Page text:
Kenny Walter is an editor with HCPLive. Prior to joining MJH Life Sciences in 2019, he worked as a digital reporter covering nanotechnology, life sciences, material science and more with R&D Magazine. He graduated with a degree in journalism from Temple University in 2008 and began his career as a local reporter for a chain of weekly newspapers based on the Jersey shore. When not working, he enjoys going to the beach and enjoying the shore in the summer and watching North Carolina Tar Heel basketball in the winter.
Low-density lipoprotein cholesterol level was lower by approximately 19 mg per deciliter and systolic blood pressure was lower by approximately 5.8 mm Hg with the polypill and with combination therapy than with placebo.
The combination of a polypill comprising statins, multiple blood-pressure-lowering drugs, and aspiring could reduce the overall risk of developing cardiovascular disease.
A team, led by Salim Yusuf, DPhil, MBBS, Population Health Research Institute, McMaster University and Hamilton Health Sciences, examined whether this combination therapy could result in a drop in cardiovascular deaths or severe outcomes when compared to a placebo.
The researchers used a 2-by-2-by-2 factorial design, the researchers randomly assigned 5713 patients without cardiovascular disease who had an elevated INTERHEART Risk Score to receive either a polypill (containing 40 mg of simvastatin, 100 mg of atenolol, 25 mg of hydrochlorothiazide, and 10 mg of ramipril) or placebo daily, aspirin (75 mg) or placebo daily, and vitamin D or placebo monthly.
The results include outcomes for the polypill alone compared to a matching placebo, for aspirin alone compared to a matching placebo, and for the polypill with aspirin compared to the double placebo.
The investigators sought primary outcomes for the polypill-alone and polypill-plus aspirin arms of the study was death from cardiovascular causes, myocardial infarction, stroke, resuscitated cardiac arrest, heart failure, or revascularization.
They also sought primary outcomes for the aspirin comparison of death from cardiovascular causes, myocardial infarction, or stroke.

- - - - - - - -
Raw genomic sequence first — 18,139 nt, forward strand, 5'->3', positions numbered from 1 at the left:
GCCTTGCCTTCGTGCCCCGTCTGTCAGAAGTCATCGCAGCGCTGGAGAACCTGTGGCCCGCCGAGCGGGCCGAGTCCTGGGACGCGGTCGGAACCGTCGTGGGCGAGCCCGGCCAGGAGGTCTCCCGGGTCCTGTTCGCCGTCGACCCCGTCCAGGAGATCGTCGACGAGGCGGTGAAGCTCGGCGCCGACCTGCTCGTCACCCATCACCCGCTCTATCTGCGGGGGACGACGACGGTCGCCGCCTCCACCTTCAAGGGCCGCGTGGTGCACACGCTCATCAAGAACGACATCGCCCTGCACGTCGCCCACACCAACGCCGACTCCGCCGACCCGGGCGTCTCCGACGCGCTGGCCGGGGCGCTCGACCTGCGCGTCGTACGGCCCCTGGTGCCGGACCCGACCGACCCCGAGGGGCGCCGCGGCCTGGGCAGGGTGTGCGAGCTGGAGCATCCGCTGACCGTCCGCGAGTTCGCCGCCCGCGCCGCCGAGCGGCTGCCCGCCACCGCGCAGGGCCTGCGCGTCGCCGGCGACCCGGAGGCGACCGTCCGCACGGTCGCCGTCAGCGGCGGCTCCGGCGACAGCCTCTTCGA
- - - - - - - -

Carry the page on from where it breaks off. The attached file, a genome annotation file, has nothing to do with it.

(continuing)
There was a mean follow-up of 4.6 years.
Overall, the low-density lipoprotein cholesterol level was lower by approximately 19 mg per deciliter and systolic blood pressure was lower by approximately 5.8 mm Hg with the polypill and with combination therapy than with placebo.
The investigators found the primary outcome for the polypill comparison occurred in 126 participants (4.4%) in the polypill group and in 157 (5.5%) in the placebo group (HR, 0.79; 95% CI, 0.63-1.00).
For the aspirin group, the primary outcome occurred in 116 participants (4.1%) in the aspirin group and in 134 (4.7%) in the placebo group (HR, 0.86; 95% CI, 0.67-1.10).
For the polypill-plus aspirin combination, the primary outcome occurred in 59 individuals (4.1%) in the treatment group and in 83 (5.8%) individuals in the double-placebo group (HR, 0.69; 95% CI, 0.50-0.97).
The incidence of hypotension or dizziness was higher in groups that received the polypill than it was in their respective placebo groups.
“Combined treatment with a polypill plus aspirin led to a lower incidence of cardiovascular events than did placebo among participants without cardiovascular disease who were at intermediate cardiovascular risk,” the authors wrote.
Past Research Shows Promise
In 2019, researchers from the PolyIran study found the polypill is effective at preventing major cardiovascular events.
The study, which followed more than 6000 participants for up to 60 months, found that use of a once-daily, fixed-dose polypill reduced the risk of major CV events in patients between the ages of 50-75 years old.
Investigators used 2 unique formulations of polypill during the study. Polypill 1 included 12.5 mg of hydrochlorothiazide, 81 mg of aspirin, 20 mg of atorvastatin, and 5 mg of enalapril. A second polypill was given to patients who developed cough during follow-up. Polypill 2 contained 40 mg valsartan instead of 5 mg enalapril.
The study, “Polypill with or without Aspirin in Persons without Cardiovascular Disease,” was published in The New England Journal of Medicine.